analysisBy Bernard Goyder
It is crucial that Egypt's interim government reassures Muslim Brotherhood supporters and proves its inclusive credentials.
Following the overthrow of President Mohamed Morsi on 3 July, Egypt is perhaps more politically divided than it has ever been in the last 50 years. Pro-Morsi supporters have remained on the streets to express their disgust at what they see as a coup, while the military - which is keen to see the deposition of Morsi as a popular revolution - has responded with force. According to reports, 51 Muslim Brotherhood supporters were killed in an attack in Cairo yesterday. Meanwhile, political progress amongst the groups who were calling for Morsi's rule to end has been slow.
The political dynamics at play in Egypt today are essentially a three way collision between the Muslim Brotherhood, the old regime and the revolutionary youth. Alliances between these groups have shifted a number of times in the past few years, but recently - and in very crude terms - the old forces of the deep state allied themselves with the people power of the street to overthrow the Muslim Brotherhood-led government.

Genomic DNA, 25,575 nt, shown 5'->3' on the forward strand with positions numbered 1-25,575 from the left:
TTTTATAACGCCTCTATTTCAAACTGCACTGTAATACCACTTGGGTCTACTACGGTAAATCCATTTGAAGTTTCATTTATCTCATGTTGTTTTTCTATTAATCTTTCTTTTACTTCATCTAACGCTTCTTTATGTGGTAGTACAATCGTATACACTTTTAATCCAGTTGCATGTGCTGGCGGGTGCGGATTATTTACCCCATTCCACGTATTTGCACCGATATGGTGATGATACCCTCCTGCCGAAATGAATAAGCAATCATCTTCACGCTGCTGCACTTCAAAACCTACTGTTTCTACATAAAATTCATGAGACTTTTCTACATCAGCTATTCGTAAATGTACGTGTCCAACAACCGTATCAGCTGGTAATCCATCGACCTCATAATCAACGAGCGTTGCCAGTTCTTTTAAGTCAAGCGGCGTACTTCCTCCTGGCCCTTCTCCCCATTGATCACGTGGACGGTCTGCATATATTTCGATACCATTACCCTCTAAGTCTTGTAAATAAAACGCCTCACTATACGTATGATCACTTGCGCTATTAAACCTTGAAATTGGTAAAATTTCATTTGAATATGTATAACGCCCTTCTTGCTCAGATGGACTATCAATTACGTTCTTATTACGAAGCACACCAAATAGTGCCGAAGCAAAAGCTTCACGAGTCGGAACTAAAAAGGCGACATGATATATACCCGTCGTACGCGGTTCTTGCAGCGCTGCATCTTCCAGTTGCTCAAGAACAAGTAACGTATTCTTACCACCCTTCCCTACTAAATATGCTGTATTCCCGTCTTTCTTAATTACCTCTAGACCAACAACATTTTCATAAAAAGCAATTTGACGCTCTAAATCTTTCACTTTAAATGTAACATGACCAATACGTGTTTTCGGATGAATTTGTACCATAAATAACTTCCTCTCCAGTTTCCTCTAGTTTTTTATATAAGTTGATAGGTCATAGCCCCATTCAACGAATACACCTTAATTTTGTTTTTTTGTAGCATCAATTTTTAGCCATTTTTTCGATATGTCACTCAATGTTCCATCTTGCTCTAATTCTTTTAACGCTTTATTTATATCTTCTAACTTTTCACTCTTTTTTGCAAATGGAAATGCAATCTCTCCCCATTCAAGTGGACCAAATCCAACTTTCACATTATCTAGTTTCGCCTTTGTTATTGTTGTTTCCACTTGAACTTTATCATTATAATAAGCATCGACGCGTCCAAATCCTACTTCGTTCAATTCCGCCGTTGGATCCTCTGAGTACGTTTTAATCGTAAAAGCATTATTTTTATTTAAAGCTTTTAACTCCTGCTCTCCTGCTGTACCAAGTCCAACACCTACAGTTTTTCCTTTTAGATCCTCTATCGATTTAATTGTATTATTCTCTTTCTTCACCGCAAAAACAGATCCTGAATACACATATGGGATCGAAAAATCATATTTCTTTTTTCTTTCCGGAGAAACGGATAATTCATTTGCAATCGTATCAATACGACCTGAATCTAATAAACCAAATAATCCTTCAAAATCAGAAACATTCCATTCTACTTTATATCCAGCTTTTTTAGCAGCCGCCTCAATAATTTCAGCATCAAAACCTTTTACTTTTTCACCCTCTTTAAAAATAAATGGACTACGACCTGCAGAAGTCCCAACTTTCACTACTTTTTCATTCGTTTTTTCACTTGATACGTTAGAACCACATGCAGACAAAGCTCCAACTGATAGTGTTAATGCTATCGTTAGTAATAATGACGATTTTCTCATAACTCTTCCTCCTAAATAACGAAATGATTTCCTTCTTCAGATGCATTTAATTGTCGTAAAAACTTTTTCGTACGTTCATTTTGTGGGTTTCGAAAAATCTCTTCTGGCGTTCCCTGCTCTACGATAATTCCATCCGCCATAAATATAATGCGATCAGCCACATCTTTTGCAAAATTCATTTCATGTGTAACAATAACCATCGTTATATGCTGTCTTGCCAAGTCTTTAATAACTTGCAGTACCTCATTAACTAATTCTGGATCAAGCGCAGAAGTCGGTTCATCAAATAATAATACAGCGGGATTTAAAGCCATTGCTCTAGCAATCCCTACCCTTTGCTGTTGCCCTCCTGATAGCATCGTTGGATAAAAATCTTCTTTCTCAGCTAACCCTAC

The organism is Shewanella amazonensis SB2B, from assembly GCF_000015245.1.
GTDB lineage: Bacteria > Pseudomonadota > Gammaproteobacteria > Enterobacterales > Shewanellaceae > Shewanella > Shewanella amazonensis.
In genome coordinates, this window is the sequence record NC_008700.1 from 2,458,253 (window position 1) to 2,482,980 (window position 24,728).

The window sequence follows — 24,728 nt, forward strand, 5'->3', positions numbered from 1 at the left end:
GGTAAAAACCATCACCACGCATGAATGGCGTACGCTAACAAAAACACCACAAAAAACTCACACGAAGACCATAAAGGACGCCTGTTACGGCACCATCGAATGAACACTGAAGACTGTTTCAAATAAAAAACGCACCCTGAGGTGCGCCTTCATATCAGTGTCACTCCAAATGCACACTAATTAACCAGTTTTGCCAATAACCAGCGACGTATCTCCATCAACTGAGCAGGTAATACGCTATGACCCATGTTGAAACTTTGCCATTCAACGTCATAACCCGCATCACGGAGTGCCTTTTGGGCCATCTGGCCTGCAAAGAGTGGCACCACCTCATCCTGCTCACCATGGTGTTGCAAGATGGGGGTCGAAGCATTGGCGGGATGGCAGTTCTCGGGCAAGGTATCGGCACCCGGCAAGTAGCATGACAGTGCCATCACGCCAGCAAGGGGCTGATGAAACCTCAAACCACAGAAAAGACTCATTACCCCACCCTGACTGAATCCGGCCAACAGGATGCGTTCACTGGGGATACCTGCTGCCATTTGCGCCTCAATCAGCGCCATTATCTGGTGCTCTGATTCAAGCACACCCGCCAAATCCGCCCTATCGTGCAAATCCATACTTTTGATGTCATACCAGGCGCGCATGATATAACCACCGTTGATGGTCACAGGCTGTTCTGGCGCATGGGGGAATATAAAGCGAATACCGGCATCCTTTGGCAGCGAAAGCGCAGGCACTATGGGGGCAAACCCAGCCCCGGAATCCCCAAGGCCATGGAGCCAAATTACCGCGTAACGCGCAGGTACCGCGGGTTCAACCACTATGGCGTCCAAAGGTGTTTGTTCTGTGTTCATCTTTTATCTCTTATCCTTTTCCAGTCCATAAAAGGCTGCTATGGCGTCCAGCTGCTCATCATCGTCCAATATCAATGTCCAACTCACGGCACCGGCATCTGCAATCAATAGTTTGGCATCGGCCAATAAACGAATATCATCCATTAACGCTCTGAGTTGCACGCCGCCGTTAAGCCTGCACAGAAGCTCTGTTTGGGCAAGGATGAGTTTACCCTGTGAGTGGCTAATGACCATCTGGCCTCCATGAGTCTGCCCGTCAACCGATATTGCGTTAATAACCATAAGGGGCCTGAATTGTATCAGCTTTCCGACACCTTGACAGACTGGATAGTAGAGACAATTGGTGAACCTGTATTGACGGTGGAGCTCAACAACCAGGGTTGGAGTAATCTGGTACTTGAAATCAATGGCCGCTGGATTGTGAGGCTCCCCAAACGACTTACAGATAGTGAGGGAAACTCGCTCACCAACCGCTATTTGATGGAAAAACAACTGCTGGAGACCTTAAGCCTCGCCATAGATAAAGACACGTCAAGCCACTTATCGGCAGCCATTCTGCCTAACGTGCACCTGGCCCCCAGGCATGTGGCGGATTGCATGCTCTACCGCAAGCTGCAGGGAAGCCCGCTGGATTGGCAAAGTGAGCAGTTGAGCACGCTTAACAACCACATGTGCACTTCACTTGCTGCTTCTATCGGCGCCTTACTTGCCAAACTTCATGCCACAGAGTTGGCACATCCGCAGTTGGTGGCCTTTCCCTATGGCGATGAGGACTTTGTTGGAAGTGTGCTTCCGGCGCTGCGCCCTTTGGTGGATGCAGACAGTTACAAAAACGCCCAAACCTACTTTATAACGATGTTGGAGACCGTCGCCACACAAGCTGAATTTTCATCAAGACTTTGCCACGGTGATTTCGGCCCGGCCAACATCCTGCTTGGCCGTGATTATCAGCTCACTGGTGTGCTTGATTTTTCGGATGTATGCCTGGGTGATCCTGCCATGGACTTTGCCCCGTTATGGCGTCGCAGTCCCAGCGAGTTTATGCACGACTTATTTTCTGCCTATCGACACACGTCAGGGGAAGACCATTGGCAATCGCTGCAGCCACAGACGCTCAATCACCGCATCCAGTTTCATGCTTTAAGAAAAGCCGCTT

Indeed, while the 30 June demonstrations were coordinated by the Tamarod ('rebellion') youth movement, these activists were joined by many elements of the fulool, a pejorative terms referring to 'remnants' of the Hosni Mubarak regime. In fact, according to Mustafa Yahia, a protester who spoke to Think Africa Press, "almost all of the people who went to Tahrir square with us hate the idea of revolution. They are only looking for safe streets and food and daily needs. Because of Morsi's failure to deliver these things, they think that Mubarak was right."
On the opposite side of political divide, supporters of the Muslim Brotherhood are currently clashing with police. Hundreds of Muslim Brotherhood supporters are in custody, including Morsi. And Mubarak-era tactics of censorship are being used.
Winners and losers